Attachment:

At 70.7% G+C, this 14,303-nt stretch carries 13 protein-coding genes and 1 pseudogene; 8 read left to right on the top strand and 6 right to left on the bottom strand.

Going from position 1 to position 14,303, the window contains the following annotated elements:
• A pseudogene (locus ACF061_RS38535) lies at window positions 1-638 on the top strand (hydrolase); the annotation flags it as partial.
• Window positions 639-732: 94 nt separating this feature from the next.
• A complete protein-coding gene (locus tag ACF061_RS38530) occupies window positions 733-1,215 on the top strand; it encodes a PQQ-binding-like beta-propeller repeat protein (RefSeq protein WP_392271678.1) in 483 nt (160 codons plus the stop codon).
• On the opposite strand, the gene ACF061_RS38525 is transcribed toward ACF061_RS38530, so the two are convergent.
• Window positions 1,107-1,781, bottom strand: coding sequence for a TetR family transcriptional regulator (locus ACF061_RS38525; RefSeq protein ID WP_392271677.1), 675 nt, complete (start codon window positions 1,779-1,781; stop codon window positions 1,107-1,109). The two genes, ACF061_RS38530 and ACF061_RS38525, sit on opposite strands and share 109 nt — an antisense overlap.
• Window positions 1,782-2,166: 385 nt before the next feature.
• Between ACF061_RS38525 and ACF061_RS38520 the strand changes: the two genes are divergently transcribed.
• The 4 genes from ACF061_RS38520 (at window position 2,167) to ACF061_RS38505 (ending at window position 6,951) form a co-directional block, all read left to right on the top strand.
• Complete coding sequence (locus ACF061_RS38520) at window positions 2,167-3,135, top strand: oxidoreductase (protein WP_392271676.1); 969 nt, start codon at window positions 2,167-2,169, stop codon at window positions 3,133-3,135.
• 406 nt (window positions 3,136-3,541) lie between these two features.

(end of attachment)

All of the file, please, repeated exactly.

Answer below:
At 70.7% G+C, this 14,303-nt stretch carries 13 protein-coding genes and 1 pseudogene; 8 read left to right on the top strand and 6 right to left on the bottom strand.

Going from position 1 to position 14,303, the window contains the following annotated elements:
• A pseudogene (locus ACF061_RS38535) lies at window positions 1-638 on the top strand (hydrolase); the annotation flags it as partial.
• Window positions 639-732: 94 nt separating this feature from the next.
• A complete protein-coding gene (locus tag ACF061_RS38530) occupies window positions 733-1,215 on the top strand; it encodes a PQQ-binding-like beta-propeller repeat protein (RefSeq protein WP_392271678.1) in 483 nt (160 codons plus the stop codon).
• On the opposite strand, the gene ACF061_RS38525 is transcribed toward ACF061_RS38530, so the two are convergent.
• Window positions 1,107-1,781, bottom strand: coding sequence for a TetR family transcriptional regulator (locus ACF061_RS38525; RefSeq protein ID WP_392271677.1), 675 nt, complete (start codon window positions 1,779-1,781; stop codon window positions 1,107-1,109). The two genes, ACF061_RS38530 and ACF061_RS38525, sit on opposite strands and share 109 nt — an antisense overlap.
• Window positions 1,782-2,166: 385 nt before the next feature.
• Between ACF061_RS38525 and ACF061_RS38520 the strand changes: the two genes are divergently transcribed.
• The 4 genes from ACF061_RS38520 (at window position 2,167) to ACF061_RS38505 (ending at window position 6,951) form a co-directional block, all read left to right on the top strand.
• Complete coding sequence (locus ACF061_RS38520) at window positions 2,167-3,135, top strand: oxidoreductase (protein WP_392271676.1); 969 nt, start codon at window positions 2,167-2,169, stop codon at window positions 3,133-3,135.
• 406 nt (window positions 3,136-3,541) lie between these two features.